Question:

Should I take the breath test or blood test?

Answer:

I never urge anyone to take the breath test because it has serious problems accurately determining the quantity of ethyl alcohol present in a breath sample.  The machine is useful in determining whether any alcohol is present, but deficiencies in the machine make test results unreliable.  Risking one's freedom, marriage, job, driver's license, auto insurance rate, and loads of money on a breath test which is inherently unreliable just doesn't make sense.

Breath tests in DWI cases are far more common than blood tests. Breath test machines are usually put in the jails for easy access by police, results are available in minutes, samples are analyzed in an environment completely controlled by police, and cheaper for the police than taking and preserving a blood specimen.  In breath test cases, Texas uses the Intoxilyzer 5000.

Blood tests require more steps and more time: a qualified person must draw the sample in sanitary conditions, the officer must label and package the sample for mailing, have it sent to the "crime" lab, the lab must analyze the sample and notify DPS of the results, and DPS must mail notice of suspension to the accused at his license address.

A hospital blood test has numerous problems, too. Blood tests are the exception in DWI cases, rather than the rule, so detail here will be sparse. Suffice to say that a hospital's emergency room blood test is designed to produce a "quick and dirty" result to give doctors an idea of what they are dealing with, not a result for the technical, precise, and demanding arena of the courtroom.

As you might suspect, breath test shortcuts don't favor the accused. One big difference is that a blood sample is saved and can be retested by the defense for accuracy, but the breath "sample" is literally blown out of a hole in the breath machine. Inexpensive technology is available to capture the sample for later, more accurate testing, but Texas has chosen a state-wide policy of allowing the sample to be "destroyed" in every case.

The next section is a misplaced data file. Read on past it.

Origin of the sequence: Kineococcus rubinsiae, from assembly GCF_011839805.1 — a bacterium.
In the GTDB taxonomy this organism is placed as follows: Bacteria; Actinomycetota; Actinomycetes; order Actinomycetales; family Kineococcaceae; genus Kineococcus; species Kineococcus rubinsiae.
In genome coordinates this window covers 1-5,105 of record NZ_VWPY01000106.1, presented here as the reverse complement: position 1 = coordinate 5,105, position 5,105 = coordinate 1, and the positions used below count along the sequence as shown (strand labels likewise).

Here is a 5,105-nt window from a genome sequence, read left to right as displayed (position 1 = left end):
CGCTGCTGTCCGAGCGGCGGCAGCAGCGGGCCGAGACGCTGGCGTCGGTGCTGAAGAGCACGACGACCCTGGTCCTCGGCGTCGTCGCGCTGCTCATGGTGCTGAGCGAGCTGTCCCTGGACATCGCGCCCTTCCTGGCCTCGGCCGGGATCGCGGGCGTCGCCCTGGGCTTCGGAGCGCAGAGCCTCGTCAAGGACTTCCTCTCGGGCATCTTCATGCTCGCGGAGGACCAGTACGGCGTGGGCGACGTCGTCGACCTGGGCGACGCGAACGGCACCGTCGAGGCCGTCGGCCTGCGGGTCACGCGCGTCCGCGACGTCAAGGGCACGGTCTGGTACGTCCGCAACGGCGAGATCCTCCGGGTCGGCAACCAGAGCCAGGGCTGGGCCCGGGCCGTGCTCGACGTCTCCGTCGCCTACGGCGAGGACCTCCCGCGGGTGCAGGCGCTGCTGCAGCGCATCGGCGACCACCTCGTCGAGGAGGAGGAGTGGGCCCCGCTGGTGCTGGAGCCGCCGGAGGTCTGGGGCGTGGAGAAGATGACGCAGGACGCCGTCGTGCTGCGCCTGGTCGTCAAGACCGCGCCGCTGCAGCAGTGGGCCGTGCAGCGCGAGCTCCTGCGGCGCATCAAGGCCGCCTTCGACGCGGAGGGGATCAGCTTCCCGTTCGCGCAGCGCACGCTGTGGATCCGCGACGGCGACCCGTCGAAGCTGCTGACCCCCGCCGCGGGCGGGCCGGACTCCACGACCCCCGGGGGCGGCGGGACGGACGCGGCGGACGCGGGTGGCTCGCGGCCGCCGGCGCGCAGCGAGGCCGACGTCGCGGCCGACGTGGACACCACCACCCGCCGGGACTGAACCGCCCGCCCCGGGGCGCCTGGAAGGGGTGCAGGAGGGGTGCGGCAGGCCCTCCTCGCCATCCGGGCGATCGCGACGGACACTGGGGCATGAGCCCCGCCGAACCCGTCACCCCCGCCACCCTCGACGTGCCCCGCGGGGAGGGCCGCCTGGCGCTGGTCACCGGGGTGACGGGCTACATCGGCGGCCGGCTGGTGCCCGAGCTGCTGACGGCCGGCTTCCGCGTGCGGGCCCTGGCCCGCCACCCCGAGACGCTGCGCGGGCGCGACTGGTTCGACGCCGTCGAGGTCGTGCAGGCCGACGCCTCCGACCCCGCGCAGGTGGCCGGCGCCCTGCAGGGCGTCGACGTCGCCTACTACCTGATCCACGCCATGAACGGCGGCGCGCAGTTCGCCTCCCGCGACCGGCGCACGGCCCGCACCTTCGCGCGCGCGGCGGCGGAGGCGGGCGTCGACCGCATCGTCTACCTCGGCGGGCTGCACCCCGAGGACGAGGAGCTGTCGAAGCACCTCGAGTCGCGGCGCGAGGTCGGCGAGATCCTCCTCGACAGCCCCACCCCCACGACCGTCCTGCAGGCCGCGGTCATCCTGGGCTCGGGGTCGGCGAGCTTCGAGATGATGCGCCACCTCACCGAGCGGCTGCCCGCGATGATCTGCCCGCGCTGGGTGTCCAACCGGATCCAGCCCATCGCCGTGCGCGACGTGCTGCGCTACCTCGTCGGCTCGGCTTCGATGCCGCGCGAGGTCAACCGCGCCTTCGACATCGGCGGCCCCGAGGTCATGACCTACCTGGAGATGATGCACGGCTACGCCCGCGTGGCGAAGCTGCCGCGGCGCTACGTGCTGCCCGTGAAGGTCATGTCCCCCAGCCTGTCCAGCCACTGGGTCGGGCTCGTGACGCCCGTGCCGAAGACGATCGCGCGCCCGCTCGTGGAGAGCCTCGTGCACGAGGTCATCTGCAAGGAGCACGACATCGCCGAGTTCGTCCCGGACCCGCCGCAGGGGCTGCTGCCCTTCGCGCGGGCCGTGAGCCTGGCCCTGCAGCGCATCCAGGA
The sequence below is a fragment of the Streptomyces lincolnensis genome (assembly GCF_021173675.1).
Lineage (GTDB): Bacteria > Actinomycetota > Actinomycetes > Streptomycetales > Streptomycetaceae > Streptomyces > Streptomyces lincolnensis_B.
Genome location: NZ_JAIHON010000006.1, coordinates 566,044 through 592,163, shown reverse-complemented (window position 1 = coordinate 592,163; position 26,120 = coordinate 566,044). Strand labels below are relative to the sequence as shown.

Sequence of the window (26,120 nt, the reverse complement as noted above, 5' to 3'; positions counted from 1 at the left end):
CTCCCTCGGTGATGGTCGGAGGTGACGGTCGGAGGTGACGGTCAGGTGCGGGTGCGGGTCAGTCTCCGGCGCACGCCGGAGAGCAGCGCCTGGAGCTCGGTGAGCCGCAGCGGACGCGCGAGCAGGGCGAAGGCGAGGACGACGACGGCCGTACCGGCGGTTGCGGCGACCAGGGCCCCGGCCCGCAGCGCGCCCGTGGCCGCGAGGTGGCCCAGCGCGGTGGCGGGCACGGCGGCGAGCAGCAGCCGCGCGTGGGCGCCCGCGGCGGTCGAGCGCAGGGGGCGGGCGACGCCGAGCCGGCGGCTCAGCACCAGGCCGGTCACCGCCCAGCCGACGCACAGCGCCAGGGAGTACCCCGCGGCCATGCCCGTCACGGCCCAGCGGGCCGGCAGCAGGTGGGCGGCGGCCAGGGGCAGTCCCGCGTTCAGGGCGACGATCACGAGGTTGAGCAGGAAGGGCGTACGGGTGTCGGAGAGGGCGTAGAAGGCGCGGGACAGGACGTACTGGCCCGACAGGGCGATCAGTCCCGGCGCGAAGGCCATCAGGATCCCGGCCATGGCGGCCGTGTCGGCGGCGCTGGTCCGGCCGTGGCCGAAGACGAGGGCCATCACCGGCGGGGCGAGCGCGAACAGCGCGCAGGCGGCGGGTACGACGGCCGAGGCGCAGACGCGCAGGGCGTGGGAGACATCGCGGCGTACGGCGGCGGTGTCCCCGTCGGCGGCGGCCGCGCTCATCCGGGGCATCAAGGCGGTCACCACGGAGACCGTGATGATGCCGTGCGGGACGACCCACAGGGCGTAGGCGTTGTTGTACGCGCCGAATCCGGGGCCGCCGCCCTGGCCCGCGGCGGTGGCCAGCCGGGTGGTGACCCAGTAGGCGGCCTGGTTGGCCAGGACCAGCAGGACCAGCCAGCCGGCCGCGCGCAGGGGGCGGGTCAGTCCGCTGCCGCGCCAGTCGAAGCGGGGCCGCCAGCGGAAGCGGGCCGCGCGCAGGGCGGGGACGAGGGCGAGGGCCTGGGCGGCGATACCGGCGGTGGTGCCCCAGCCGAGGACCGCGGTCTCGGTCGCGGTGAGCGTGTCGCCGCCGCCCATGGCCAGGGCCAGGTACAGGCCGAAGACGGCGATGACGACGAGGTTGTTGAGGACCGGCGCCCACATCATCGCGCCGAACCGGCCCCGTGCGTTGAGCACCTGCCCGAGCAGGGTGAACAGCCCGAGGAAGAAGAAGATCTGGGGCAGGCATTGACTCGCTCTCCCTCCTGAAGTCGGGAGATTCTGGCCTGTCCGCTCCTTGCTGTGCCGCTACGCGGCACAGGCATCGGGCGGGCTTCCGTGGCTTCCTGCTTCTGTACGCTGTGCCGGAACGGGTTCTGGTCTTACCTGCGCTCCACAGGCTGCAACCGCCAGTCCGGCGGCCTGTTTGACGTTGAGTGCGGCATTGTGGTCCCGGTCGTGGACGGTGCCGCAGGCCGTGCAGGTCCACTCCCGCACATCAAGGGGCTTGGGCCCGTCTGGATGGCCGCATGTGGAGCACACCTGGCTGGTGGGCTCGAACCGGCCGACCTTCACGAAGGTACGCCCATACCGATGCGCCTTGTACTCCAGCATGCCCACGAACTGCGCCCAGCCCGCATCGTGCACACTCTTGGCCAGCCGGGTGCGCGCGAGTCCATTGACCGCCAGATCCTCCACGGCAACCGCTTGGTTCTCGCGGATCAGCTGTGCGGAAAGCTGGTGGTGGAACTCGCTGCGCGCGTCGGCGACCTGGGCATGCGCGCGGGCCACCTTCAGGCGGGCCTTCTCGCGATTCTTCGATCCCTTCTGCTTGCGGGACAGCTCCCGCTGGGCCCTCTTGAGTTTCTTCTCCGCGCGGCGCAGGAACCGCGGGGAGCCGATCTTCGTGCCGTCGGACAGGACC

You might be interested to know a couple more things about the machine. It strictly assumes that your breath and blood have a direct ratio of 2100:1. Human beings' true ratios range from about 1000:1 to over 3000:1. The 2100:1 assumption helps some people and hurts others. Are you willing to take the risk that your result could be inaccurately skewed up by as much as 50%? The machine also assumes your breath temperature to be 34 degrees Celsius, which is about 93 degrees Fahrenheit. If your breath temperature is higher than that, your test result will be higher than your true level.

The manufacturer of the Intoxilyzer 5000 and DPS forbid anyone but law enforcement personnel to inspect and test the machine's accuracy. Truly scientific techniques and methods are generally subjected to open and critical examination and testing by the scientific community. Such a process ensures that the techniques and methods employed are reliable and accurate.  Defense lawyers and experts hired by the defense are resisted at every turn. It's no wonder that even the manufacturer of the machine doesn't warrant the Intoxilyzer 5000 as fit for any particular purpose.

Police often try to get people to take the tests to "prove" innocence. That attitude loses sight of the basic truth that you are innocent unless proven guilty. YOU ARE REQUIRED TO PROVE NOTHING about your innocence. The government has the entire responsibility of proving your guilt.

Be aware that refusing to take the test or failing the test can carry severe consequences. REFUSAL of a test can lead to a suspension of your driver's license (or your privilege to obtain a license, if you don't already have one) for 90 days to 1 year. Also, refusal to take a test is statutorily admissible at your trial to imply that you didn't take the test because you knew you would fail it. On the other hand, FAILING the test (getting a .08 or higher), can result in suspension of at least 60 days. You have a right to a hearing on whether your license should be suspended, and it must be requested as soon as possible.

Driving during a suspension period constitutes a crime commonly called DWLS (Driving While License Suspended). Penalties for DWLS are very similar to the penalties for DWI, including an additional license suspension.

The news isn't all bad. Should a jury or judge find you "not guilty" after a trial, your driving record can be cleared of the suspension, and your arrest can be removed from your criminal record.

Given the unreliability of breath testing and the way Texas has chosen to conduct its breath testing program, I will not advise someone to take a breath test.

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*All answers are for people 21 years or older, do not involve enhancements, are not exclusive, and are limited to Texas.

**This page is for informational purposes ONLY and must not be relied upon as legal advice because it is NOT a substitute for the advice of a qualified attorney, nor does it establish an attorney-client relationship.

Not certified by the Texas Board of Legal Specialization.


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